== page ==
Angela Merkel has refused to give any special media interviews to celebrate her 10 years in power as Germany's first woman Chancellor. Following the terrorist attacks in Paris, and the fevered talks now being held in and between European governments, she may have no time to mark the occasion to the day, this Sunday. But if her timetable permits she will try to celebrate it, true to self-effacing form, in as low key a manner as possible.
For the most powerful woman in Europe, this means retiring to the small hideaway cottage she shares with her husband. The house lies at the bottom of a nondescript cobbled lane in the depths of the east German countryside near where she was brought up. There she will probably indulge herself by cracking open a beer and making one of her famous potato soups.
There is not a great deal to celebrate. For the first time in her career as German leader, the tide is beginning to turn against her. Since she opened Germany's borders to a projected one million refugees from Syria, Iran and Afghanistan in September, her popularity rating has sunk consistently. For most of her time in office, opinion polls have shown her to be one of Germany's most liked post-war leaders. But last week she was ousted from her position as the nation's favourite politician by her own conservative Interior Minister. Unlike Angela Merkel, he has pledged to slow the tide of migrants entering Germany.
Last Friday, Ms Merkel went on television and tried to restore public confidence. “The Chancellor has the situation under control and so does the government,” she declared. Yet only hours later the shocking news of the Paris terrorist attacks reached Germany. Unsubstantiated claims that one of the attackers entered Europe from Syria disguised as a refugee have helped to cast further doubt on Ms Merkel's open-door refugee policy. She now finds herself faced with growing demands from within her own conservative Christian Democratic Party for refugees to be turned back at Germany's borders. “Paris has changed everything,” insisted Marcus Söder, a leading Bavarian conservative earlier this week. “We must turn back refugees at the border,” added Klaus-Peter Willsch, one of her conservative MPs. “ If we don't do this, the Chancellor will end up being voted out of office.” Many have pointed to the irony that the 10th anniversary of the start of a reign which has earned her the title “Queen of Europe” may coincide with the beginning of what may well be her political demise.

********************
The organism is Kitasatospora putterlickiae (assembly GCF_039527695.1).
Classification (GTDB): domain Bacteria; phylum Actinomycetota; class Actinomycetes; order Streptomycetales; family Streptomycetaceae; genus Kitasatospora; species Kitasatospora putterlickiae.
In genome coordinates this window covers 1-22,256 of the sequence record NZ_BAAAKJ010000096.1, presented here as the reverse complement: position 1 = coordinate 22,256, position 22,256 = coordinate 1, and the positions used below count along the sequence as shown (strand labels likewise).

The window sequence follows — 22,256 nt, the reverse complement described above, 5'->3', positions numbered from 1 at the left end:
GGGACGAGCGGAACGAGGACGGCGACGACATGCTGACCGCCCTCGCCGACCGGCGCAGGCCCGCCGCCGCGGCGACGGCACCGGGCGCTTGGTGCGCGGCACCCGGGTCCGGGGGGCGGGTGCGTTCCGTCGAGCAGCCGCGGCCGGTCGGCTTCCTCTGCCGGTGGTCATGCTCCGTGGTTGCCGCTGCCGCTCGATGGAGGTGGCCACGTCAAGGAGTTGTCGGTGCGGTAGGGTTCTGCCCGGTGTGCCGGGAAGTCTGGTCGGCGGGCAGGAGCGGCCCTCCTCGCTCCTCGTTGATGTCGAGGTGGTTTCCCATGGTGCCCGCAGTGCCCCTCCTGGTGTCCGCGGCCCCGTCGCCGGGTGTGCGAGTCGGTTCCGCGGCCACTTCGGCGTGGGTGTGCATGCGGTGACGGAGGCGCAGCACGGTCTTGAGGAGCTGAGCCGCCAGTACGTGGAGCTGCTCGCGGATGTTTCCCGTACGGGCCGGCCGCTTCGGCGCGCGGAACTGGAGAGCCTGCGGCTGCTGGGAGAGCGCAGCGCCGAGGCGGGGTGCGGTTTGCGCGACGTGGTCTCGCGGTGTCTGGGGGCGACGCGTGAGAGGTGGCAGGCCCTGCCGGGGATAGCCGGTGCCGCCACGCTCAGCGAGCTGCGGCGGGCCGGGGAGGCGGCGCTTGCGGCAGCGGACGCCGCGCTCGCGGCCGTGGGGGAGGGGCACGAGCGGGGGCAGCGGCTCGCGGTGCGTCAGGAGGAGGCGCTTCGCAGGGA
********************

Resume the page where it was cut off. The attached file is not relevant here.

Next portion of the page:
Yet Angela Merkel's ability to bounce back is often underestimated. She has a habit of using her critics' failures to her absolute advantage, as she showed on the night she won the 2005 German election and went on to become Chancellor. Her Christian Democrats had hoped to do better, but in the end the party scraped home with just 35.2 per cent of the vote. The result was the party's worst general election performance on record, but it still left them with the largest number of votes.
Ms Merkel's weak performance prompted her macho opponent, Germany's then still ruling Social Democrat Chancellor Gerhard Schröder to belittle her during a prime-time television debate between the candidates after the poll. “You haven't a hope of becoming the next Chancellor”, he declared loudly. Angela Merkel famously said nothing at first. She just sat there pale faced, but slightly amused. Towards the end of the broadcast, she suggested to Schröder that with a “bit of humility” he might be able to accept that her party had won most of the votes. “Angie” as she was dubbed during the election campaign to the melody by Mick Jagger, had the last laugh. Two months later, on 22 November 2005, she was sworn in as Chancellor.
Angela Merkel has an uncanny ability to confound her mostly male political rivals. Being a woman undoubtedly helps her. The other factor often credited with giving her the edge over her still mostly West German contemporaries is her upbringing in Communist East Germany. She was born Angela Kasner in capitalist Hamburg in 1954. Her father, Horst, was a Protestant pastor who took the highly unusual step of moving with his wife Herlinde and Angela to Communist East Germany just a few weeks after his daughter's birth. At the time, only convinced Communists were opting to stay in Soviet-controlled East Germany. Horst Kasner, a devout Protestant, was not one of them. The family first lived in the small town of Quitzow before moving to the larger provincial East German town of Templin in 1957.